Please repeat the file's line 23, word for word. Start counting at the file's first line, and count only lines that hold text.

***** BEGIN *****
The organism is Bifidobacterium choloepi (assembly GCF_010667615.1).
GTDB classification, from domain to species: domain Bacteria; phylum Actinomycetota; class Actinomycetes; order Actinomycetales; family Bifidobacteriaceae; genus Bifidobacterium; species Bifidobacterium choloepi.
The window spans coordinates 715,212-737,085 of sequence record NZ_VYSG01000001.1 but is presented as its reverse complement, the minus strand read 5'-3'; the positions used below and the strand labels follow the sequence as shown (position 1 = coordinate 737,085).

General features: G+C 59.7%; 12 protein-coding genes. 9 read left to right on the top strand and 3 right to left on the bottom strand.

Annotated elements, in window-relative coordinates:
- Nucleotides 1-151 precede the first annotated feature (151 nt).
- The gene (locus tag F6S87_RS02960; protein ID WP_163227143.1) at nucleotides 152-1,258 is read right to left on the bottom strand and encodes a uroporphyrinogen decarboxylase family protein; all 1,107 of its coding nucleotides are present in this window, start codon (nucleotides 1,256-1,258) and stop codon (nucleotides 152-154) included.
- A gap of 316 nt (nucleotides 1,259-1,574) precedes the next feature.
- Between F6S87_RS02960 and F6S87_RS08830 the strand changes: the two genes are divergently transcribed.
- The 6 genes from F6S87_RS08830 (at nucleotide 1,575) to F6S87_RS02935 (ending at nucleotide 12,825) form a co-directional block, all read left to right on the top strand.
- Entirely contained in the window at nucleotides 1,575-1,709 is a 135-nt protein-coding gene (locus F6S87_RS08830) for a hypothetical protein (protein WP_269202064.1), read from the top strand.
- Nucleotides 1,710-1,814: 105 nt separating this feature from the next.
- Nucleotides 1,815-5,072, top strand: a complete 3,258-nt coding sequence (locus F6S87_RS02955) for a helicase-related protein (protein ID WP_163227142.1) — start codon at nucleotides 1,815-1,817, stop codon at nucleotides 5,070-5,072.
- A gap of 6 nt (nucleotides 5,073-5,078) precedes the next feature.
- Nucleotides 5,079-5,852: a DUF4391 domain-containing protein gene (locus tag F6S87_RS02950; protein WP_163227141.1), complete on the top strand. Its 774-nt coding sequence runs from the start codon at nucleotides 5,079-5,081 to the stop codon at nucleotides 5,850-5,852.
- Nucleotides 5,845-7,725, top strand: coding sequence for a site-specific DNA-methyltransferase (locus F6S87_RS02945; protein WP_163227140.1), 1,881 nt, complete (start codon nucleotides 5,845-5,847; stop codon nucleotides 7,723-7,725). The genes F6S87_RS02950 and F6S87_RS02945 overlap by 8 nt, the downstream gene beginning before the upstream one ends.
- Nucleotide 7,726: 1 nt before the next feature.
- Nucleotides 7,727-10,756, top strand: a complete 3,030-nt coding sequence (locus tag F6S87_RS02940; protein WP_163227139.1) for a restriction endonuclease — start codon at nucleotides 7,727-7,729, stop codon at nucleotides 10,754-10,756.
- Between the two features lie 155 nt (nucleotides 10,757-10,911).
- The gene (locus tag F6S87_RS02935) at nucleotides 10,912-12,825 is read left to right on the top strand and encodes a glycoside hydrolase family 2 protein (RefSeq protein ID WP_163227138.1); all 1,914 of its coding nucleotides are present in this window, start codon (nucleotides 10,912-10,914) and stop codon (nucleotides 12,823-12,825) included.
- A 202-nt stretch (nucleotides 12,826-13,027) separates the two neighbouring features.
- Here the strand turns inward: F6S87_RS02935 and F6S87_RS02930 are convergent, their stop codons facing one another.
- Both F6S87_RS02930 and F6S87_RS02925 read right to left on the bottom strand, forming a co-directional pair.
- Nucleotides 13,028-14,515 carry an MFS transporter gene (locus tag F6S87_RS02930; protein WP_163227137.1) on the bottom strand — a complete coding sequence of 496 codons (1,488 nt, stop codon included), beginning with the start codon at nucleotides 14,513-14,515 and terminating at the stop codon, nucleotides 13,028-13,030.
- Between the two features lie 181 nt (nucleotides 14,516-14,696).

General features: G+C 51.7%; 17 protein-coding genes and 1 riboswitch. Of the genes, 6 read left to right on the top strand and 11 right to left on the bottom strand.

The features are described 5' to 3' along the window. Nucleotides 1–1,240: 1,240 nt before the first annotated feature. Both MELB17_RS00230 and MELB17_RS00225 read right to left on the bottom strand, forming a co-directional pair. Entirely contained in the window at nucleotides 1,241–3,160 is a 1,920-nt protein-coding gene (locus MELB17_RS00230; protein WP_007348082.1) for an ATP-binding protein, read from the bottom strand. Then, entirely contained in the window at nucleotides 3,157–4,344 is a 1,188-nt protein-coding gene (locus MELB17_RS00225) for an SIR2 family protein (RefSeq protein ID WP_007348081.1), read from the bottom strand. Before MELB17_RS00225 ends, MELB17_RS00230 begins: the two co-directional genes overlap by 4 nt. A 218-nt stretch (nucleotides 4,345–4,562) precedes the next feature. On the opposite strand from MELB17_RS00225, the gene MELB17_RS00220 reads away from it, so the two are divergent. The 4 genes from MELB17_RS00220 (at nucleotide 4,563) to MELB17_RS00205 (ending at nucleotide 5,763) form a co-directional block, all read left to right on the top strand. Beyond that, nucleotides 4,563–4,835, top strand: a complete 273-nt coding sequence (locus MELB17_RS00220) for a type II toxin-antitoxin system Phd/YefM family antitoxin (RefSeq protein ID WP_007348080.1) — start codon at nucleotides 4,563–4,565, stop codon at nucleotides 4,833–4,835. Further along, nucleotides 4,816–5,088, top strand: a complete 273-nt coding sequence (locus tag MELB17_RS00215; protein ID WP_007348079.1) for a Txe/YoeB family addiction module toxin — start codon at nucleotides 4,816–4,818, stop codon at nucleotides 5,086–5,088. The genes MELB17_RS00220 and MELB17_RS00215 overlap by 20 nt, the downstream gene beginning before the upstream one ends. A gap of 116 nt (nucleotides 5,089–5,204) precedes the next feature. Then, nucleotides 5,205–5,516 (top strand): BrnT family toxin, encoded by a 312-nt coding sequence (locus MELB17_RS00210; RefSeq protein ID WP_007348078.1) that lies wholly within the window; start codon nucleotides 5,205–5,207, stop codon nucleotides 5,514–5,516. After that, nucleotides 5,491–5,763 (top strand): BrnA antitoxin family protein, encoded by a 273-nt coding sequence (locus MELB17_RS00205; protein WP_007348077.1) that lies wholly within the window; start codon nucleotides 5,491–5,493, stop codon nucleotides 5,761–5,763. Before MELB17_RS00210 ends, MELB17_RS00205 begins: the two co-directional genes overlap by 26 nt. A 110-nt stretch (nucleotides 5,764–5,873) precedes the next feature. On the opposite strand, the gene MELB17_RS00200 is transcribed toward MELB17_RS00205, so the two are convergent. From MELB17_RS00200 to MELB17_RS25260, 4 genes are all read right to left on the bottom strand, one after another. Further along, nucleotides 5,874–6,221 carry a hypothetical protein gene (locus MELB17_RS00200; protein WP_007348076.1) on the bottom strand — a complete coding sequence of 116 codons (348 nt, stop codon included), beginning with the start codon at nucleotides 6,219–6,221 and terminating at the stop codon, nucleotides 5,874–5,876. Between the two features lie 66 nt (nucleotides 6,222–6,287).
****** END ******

- Both F6S87_RS02930 and F6S87_RS02925 read right to left on the bottom strand, forming a co-directional pair.